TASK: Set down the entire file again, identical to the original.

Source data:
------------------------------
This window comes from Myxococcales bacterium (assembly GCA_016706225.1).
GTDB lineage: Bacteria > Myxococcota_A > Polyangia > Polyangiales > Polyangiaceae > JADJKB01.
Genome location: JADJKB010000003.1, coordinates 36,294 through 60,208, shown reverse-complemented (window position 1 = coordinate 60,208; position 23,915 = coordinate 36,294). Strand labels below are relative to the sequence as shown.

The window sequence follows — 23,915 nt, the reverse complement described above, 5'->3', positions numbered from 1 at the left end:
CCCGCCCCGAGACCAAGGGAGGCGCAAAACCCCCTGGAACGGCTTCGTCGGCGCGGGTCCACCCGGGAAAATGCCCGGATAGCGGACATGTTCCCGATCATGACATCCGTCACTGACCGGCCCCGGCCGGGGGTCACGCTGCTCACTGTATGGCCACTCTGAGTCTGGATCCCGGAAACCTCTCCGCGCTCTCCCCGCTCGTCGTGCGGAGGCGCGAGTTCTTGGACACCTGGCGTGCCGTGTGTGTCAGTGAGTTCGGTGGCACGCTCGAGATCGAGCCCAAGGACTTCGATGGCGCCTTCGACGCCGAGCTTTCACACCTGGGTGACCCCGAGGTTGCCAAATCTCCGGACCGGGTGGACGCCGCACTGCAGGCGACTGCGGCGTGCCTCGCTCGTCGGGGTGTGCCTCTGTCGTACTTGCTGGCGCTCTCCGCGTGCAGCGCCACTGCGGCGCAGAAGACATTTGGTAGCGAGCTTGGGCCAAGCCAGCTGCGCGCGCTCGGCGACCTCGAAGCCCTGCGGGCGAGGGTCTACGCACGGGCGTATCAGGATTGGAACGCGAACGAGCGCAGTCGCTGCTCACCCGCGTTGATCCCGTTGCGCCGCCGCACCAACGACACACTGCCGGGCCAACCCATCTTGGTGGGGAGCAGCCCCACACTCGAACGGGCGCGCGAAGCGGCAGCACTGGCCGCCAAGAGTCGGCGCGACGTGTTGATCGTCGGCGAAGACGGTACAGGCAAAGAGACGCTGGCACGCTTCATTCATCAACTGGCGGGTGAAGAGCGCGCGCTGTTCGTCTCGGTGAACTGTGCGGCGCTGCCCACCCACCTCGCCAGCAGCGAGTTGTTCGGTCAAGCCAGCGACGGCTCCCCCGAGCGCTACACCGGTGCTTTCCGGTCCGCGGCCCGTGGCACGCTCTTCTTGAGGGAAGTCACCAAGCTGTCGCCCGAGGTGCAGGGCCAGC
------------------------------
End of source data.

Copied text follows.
This window comes from Myxococcales bacterium (assembly GCA_016706225.1).
GTDB lineage: Bacteria > Myxococcota_A > Polyangia > Polyangiales > Polyangiaceae > JADJKB01.
Genome location: JADJKB010000003.1, coordinates 36,294 through 60,208, shown reverse-complemented (window position 1 = coordinate 60,208; position 23,915 = coordinate 36,294). Strand labels below are relative to the sequence as shown.

The window sequence follows — 23,915 nt, the reverse complement described above, 5'->3', positions numbered from 1 at the left end:
CCCGCCCCGAGACCAAGGGAGGCGCAAAACCCCCTGGAACGGCTTCGTCGGCGCGGGTCCACCCGGGAAAATGCCCGGATAGCGGACATGTTCCCGATCATGACATCCGTCACTGACCGGCCCCGGCCGGGGGTCACGCTGCTCACTGTATGGCCACTCTGAGTCTGGATCCCGGAAACCTCTCCGCGCTCTCCCCGCTCGTCGTGCGGAGGCGCGAGTTCTTGGACACCTGGCGTGCCGTGTGTGTCAGTGAGTTCGGTGGCACGCTCGAGATCGAGCCCAAGGACTTCGATGGCGCCTTCGACGCCGAGCTTTCACACCTGGGTGACCCCGAGGTTGCCAAATCTCCGGACCGGGTGGACGCCGCACTGCAGGCGACTGCGGCGTGCCTCGCTCGTCGGGGTGTGCCTCTGTCGTACTTGCTGGCGCTCTCCGCGTGCAGCGCCACTGCGGCGCAGAAGACATTTGGTAGCGAGCTTGGGCCAAGCCAGCTGCGCGCGCTCGGCGACCTCGAAGCCCTGCGGGCGAGGGTCTACGCACGGGCGTATCAGGATTGGAACGCGAACGAGCGCAGTCGCTGCTCACCCGCGTTGATCCCGTTGCGCCGCCGCACCAACGACACACTGCCGGGCCAACCCATCTTGGTGGGGAGCAGCCCCACACTCGAACGGGCGCGCGAAGCGGCAGCACTGGCCGCCAAGAGTCGGCGCGACGTGTTGATCGTCGGCGAAGACGGTACAGGCAAAGAGACGCTGGCACGCTTCATTCATCAACTGGCGGGTGAAGAGCGCGCGCTGTTCGTCTCGGTGAACTGTGCGGCGCTGCCCACCCACCTCGCCAGCAGCGAGTTGTTCGGTCAAGCCAGCGACGGCTCCCCCGAGCGCTACACCGGTGCTTTCCGGTCCGCGGCCCGTGGCACGCTCTTCTTGAGGGAAGTCACCAAGCTGTCGCCCGAGGTGCAGGGCCAGC